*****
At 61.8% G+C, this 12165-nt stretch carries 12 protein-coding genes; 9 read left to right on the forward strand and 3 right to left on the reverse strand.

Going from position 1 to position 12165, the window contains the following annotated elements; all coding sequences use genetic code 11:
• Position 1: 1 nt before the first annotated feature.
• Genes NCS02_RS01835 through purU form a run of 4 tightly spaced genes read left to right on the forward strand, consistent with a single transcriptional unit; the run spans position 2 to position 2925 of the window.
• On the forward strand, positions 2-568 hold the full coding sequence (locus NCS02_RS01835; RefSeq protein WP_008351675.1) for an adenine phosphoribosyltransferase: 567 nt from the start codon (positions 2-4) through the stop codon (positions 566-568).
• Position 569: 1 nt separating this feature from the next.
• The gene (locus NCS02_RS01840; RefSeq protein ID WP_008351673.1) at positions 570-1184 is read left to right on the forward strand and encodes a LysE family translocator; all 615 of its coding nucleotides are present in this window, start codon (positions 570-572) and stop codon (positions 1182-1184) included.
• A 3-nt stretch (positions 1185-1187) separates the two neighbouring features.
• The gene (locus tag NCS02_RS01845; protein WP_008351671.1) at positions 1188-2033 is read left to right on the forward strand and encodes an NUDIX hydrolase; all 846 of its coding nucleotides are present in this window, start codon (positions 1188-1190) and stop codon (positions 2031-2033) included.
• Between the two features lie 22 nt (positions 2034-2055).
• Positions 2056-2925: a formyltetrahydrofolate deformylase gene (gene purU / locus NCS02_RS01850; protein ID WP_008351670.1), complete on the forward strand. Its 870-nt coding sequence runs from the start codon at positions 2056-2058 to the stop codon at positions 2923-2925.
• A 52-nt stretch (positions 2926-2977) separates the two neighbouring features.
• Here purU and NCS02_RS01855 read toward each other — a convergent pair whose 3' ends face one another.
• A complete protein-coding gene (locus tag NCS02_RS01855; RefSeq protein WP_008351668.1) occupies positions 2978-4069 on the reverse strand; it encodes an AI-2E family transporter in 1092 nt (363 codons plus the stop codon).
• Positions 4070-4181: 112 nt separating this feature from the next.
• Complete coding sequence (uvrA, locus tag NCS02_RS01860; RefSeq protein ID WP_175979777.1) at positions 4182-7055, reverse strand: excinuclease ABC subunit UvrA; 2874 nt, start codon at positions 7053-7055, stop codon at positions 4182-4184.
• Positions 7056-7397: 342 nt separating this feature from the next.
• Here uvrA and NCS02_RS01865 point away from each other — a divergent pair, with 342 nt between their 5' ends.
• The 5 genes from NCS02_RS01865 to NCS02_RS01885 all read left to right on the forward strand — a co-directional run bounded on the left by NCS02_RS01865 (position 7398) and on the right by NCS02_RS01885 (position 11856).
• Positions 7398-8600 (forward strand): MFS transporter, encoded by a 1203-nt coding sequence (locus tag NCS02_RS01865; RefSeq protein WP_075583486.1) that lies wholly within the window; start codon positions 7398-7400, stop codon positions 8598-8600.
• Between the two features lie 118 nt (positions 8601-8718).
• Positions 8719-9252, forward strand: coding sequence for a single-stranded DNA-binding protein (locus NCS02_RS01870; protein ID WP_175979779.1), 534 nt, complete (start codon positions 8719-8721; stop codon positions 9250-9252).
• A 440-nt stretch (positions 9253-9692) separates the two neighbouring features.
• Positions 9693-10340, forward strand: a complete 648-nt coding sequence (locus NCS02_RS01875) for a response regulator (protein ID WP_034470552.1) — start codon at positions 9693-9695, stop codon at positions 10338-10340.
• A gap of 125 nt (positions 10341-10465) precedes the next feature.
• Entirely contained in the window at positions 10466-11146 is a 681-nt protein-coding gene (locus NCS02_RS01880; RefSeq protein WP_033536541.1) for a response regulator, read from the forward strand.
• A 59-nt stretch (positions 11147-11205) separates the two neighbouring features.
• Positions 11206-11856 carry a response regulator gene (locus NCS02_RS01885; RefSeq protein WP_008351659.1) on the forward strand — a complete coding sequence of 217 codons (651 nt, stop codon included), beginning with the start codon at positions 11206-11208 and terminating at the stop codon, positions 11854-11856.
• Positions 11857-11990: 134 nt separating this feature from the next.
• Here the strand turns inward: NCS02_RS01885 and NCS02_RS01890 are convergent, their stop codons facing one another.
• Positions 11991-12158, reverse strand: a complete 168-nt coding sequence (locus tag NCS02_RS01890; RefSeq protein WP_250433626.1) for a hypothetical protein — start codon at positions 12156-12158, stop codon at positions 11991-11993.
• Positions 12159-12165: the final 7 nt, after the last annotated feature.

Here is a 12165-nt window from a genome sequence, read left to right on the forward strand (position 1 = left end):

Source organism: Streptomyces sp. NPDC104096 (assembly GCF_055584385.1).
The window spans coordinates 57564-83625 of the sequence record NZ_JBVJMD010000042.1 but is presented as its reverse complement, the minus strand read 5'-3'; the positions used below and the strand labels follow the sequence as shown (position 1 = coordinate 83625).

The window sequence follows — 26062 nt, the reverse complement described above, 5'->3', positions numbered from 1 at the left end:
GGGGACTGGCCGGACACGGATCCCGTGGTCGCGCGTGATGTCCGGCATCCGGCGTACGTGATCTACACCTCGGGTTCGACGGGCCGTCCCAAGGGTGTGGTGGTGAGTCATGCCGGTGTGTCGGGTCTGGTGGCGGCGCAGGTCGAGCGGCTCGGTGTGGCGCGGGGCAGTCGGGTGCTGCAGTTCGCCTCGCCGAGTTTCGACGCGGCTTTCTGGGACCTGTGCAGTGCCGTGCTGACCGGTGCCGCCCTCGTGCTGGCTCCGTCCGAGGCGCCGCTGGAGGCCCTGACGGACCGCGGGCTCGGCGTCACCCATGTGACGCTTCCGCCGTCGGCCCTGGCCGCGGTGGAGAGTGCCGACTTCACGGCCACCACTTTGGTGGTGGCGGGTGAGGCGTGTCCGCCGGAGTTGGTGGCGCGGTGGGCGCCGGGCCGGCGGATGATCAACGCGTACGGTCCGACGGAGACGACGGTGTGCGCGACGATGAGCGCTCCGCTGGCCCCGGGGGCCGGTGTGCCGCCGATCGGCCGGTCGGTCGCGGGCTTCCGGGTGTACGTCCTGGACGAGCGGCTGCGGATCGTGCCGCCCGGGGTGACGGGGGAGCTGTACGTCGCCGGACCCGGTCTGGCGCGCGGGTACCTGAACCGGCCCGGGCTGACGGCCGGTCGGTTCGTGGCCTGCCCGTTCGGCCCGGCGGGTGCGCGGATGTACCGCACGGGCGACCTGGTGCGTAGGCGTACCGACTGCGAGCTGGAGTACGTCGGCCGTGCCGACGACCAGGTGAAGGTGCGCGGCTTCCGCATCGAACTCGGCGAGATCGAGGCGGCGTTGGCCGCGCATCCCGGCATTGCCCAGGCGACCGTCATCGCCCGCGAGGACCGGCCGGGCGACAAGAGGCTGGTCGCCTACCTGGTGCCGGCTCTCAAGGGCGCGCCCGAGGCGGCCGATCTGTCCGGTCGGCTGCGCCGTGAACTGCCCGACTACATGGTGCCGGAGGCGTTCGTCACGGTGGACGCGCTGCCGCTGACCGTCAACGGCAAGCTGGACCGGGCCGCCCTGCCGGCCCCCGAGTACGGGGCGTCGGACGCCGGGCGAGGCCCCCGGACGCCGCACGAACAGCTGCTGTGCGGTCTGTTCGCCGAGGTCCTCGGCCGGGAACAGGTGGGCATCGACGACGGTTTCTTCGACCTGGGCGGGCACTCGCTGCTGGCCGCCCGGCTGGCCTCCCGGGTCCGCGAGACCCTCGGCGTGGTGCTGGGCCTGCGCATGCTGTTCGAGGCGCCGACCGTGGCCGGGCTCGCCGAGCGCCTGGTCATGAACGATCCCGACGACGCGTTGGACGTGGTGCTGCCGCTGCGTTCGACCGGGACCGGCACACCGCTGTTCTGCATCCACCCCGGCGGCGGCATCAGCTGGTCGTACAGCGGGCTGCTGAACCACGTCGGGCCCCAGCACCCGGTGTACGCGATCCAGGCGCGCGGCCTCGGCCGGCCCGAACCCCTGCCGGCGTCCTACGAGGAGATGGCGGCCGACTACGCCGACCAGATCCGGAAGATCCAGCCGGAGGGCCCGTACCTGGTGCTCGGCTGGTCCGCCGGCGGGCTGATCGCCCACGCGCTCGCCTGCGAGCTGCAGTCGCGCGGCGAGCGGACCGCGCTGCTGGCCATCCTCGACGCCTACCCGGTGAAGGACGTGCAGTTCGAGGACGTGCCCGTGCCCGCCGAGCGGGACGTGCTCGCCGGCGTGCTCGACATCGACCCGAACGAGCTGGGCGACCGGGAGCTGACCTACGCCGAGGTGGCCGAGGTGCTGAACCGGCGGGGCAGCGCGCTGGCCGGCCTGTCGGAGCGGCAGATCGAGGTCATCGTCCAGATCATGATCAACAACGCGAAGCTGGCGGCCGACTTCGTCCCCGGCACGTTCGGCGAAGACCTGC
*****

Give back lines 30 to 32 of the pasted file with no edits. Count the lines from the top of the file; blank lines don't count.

• Here the strand turns inward: NCS02_RS01885 and NCS02_RS01890 are convergent, their stop codons facing one another.
• Positions 11991-12158, reverse strand: a complete 168-nt coding sequence (locus tag NCS02_RS01890; RefSeq protein WP_250433626.1) for a hypothetical protein — start codon at positions 12156-12158, stop codon at positions 11991-11993.
• Positions 12159-12165: the final 7 nt, after the last annotated feature.